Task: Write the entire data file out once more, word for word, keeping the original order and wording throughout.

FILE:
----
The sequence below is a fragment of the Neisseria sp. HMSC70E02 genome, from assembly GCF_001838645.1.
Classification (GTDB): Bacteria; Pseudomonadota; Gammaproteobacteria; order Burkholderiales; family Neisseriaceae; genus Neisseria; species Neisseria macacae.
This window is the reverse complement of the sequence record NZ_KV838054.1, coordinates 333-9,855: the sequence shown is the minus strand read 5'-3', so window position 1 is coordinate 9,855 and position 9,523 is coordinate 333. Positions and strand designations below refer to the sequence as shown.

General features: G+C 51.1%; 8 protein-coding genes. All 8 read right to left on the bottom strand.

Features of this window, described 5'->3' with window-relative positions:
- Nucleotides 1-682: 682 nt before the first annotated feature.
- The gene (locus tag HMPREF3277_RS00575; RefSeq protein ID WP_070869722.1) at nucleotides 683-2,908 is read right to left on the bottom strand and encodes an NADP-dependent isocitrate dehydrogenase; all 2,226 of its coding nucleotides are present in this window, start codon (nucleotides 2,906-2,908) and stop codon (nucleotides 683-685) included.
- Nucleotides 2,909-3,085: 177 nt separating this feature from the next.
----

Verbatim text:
The sequence below is a fragment of the Neisseria sp. HMSC70E02 genome, from assembly GCF_001838645.1.
Classification (GTDB): Bacteria; Pseudomonadota; Gammaproteobacteria; order Burkholderiales; family Neisseriaceae; genus Neisseria; species Neisseria macacae.
This window is the reverse complement of the sequence record NZ_KV838054.1, coordinates 333-9,855: the sequence shown is the minus strand read 5'-3', so window position 1 is coordinate 9,855 and position 9,523 is coordinate 333. Positions and strand designations below refer to the sequence as shown.

General features: G+C 51.1%; 8 protein-coding genes. All 8 read right to left on the bottom strand.

Features of this window, described 5'->3' with window-relative positions:
- Nucleotides 1-682: 682 nt before the first annotated feature.
- The gene (locus tag HMPREF3277_RS00575; RefSeq protein ID WP_070869722.1) at nucleotides 683-2,908 is read right to left on the bottom strand and encodes an NADP-dependent isocitrate dehydrogenase; all 2,226 of its coding nucleotides are present in this window, start codon (nucleotides 2,906-2,908) and stop codon (nucleotides 683-685) included.
- Nucleotides 2,909-3,085: 177 nt separating this feature from the next.